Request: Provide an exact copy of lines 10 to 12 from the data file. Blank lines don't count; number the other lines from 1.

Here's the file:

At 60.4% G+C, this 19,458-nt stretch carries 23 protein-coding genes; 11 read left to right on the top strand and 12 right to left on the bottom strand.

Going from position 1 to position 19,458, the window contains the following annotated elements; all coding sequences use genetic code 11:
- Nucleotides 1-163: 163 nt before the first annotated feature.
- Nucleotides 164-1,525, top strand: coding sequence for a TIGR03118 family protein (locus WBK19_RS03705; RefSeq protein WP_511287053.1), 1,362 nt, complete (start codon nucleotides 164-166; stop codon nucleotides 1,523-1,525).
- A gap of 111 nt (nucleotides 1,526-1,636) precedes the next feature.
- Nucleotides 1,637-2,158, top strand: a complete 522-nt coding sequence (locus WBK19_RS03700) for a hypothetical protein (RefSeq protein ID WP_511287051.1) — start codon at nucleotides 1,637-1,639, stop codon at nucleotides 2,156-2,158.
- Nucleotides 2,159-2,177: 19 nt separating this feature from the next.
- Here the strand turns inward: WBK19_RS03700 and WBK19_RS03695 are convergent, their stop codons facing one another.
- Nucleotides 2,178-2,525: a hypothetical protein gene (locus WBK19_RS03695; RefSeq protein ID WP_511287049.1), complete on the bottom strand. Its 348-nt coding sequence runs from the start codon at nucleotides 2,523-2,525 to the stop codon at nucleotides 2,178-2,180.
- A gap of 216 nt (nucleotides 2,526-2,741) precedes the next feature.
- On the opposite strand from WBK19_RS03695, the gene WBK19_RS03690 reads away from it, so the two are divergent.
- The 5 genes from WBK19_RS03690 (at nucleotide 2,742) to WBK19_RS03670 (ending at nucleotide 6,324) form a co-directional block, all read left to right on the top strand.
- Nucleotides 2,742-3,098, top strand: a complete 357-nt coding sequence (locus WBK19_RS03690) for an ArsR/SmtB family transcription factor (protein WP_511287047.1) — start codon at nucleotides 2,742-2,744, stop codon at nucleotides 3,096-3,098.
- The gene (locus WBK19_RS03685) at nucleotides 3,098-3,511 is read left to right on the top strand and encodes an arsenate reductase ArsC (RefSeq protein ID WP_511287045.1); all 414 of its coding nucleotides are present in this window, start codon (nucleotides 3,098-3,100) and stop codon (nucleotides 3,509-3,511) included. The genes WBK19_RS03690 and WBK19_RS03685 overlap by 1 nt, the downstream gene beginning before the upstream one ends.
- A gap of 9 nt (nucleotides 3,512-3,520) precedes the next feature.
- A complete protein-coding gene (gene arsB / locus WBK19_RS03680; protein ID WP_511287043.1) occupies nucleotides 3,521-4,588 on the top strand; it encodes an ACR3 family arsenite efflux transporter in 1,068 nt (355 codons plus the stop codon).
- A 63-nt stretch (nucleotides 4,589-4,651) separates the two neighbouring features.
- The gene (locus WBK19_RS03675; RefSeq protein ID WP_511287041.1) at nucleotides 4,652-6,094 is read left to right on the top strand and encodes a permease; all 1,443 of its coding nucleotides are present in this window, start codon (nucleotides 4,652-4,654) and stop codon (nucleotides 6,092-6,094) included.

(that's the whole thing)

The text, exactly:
- A gap of 216 nt (nucleotides 2,526-2,741) precedes the next feature.
- On the opposite strand from WBK19_RS03695, the gene WBK19_RS03690 reads away from it, so the two are divergent.
- The 5 genes from WBK19_RS03690 (at nucleotide 2,742) to WBK19_RS03670 (ending at nucleotide 6,324) form a co-directional block, all read left to right on the top strand.